I prefer a little noise to over processed sound, but I also prefer no noise to the noise of the old 78 rpms. In the continuum between these extremes, I think the sweet spot for me is more like 80%-90% clean, limiting the probability of audible distortion to the signal of interest, i.e. the music. And I have hope it can be achieved by batch processing the cta discs and others.

The thing I like almost more than the impressive results, is that the software lends itself to automation. There are some adjustments that would ideally be made for each track, and I will make those for each cd instead, and reprocess single files if they turn out problematic. From my experiments so far, the noise profiles of records seem fairly similar, and the amount of noise more or less the same on records from the same years.

To check that you are not removing any important information, you can easily switch between three listening modes, the input signal (unprocessed music), the output signal (the processed music) and the difference (the noise that is removed). By checking the noise, you can be fairly sure you’re not removing any actual musical content by applying too aggressive processing.

It is possible to get better results by doing it manually, but I have no time for  redrawing waveforms manually on hundreds or thousands of tracks. Well, not until when I retire 😉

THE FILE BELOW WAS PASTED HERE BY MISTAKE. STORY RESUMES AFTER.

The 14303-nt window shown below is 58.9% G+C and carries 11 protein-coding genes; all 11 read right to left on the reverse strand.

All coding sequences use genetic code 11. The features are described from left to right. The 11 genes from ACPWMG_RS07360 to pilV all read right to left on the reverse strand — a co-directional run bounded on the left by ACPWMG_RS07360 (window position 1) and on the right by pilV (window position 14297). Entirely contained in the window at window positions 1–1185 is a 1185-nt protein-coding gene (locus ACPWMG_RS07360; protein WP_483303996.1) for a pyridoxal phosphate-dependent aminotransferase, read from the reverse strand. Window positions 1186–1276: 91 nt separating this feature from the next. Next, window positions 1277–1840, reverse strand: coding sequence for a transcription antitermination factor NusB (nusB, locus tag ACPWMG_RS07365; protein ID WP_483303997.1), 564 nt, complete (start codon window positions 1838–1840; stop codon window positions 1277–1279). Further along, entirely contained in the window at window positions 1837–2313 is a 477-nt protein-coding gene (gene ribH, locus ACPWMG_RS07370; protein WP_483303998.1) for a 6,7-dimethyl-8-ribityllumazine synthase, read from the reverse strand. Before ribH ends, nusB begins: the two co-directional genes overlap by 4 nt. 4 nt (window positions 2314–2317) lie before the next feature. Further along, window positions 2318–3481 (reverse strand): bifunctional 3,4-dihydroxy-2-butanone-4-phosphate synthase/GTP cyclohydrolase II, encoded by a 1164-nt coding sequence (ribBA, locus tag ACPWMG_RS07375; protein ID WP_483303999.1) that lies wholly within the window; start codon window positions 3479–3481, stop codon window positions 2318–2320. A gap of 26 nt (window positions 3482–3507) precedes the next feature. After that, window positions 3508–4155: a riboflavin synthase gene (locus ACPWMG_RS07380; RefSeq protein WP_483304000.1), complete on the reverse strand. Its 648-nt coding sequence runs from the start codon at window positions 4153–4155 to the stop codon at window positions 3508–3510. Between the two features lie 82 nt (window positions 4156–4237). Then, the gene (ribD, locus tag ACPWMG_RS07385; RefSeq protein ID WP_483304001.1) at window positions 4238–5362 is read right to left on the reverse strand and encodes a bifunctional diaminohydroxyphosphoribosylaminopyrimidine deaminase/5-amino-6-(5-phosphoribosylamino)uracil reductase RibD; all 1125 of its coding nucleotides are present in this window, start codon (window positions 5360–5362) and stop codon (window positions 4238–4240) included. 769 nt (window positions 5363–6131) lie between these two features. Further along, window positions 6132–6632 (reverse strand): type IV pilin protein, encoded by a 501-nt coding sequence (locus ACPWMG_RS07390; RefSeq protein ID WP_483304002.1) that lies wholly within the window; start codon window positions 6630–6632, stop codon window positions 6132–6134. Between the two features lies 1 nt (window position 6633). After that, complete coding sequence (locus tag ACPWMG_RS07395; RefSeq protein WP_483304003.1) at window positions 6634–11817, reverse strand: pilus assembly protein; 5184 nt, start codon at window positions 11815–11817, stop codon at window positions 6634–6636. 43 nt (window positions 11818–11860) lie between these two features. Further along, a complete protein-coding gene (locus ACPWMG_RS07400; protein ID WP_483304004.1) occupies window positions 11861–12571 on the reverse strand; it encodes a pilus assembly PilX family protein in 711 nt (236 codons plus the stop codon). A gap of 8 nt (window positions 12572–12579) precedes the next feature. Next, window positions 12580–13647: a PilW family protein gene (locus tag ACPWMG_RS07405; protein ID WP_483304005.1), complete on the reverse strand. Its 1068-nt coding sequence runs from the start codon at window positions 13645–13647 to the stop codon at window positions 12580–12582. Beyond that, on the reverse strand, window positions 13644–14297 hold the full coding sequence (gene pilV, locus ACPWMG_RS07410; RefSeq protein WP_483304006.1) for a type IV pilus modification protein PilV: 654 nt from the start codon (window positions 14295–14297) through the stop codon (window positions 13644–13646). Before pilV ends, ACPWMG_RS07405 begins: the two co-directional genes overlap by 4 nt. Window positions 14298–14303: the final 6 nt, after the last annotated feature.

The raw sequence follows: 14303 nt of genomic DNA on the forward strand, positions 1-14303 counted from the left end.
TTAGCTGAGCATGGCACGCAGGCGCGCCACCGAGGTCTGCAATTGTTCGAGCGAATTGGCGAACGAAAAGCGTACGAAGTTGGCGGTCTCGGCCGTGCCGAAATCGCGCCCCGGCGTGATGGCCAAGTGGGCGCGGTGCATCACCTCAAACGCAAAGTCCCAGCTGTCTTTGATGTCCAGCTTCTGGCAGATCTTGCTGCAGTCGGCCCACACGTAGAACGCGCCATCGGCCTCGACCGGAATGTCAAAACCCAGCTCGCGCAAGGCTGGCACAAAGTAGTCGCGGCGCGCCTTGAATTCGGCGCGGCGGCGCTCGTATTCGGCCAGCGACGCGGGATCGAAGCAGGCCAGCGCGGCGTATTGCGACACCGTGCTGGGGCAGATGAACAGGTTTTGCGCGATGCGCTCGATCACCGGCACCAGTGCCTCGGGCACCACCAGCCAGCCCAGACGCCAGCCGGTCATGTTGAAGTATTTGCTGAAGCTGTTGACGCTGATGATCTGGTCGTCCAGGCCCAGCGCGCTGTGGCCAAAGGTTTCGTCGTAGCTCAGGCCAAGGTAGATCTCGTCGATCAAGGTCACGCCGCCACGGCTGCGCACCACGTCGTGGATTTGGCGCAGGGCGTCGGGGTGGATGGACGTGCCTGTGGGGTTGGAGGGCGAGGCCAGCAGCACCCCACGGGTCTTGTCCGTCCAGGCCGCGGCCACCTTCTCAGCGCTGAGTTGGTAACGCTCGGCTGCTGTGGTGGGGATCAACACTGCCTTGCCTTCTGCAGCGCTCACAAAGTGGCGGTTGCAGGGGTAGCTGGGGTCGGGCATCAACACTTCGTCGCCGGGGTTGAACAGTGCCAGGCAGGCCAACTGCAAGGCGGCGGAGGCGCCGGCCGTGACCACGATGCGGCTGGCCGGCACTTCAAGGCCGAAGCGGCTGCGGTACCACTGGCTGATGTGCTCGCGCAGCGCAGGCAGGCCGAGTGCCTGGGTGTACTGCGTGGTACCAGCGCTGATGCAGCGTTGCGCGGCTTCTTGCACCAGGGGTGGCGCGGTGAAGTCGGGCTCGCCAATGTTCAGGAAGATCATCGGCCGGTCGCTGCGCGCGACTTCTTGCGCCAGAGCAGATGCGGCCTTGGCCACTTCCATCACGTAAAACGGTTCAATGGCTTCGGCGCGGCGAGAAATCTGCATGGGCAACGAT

Here are a few samples:

This first one is a nice orchestra with recordings from the 1940s with clicks and pops that were annoying me. The software doesn’t output the noise, but I made a simulation (taking the difference between the original and the processed) to give you an idea of how it sounds:

Manuel Buzon – Al verla pasar – original

Manuel Buzon – Al verla pasar – processed

Manuel Buzon – Al verla pasar – noise

Then some material from the 1920s:

Juan Maglio(Pacho) – Alma tanguera – original

Juan Maglio(Pacho) – Alma tanguera – processed

And a nice D’Arienzo from the 1930s:

Juan D’Arienzo – La bruja – original

Juan D’Arienzo – La bruja – processed

All these are (to my knowledge) unavailable in pre cleaned versions, so a little restoration will be worthwhile. The next question is: Can the results be even better than some of the commercially processed releases? We’ll get back to that in an upcoming post.

Some readers reported difficulties with playing the mp3 files from the web player, you can download all the samples in one zip file .

10 Responses leave one →
  1. 2010 March 1

    It is very dangerous to make a lot of conclusions from a graphic display of the waveform in a DAW. Manually getting rid of clicks should be your last option in this day and age when you can spend money on stuff like iZotope RX for example. Algorithmix also.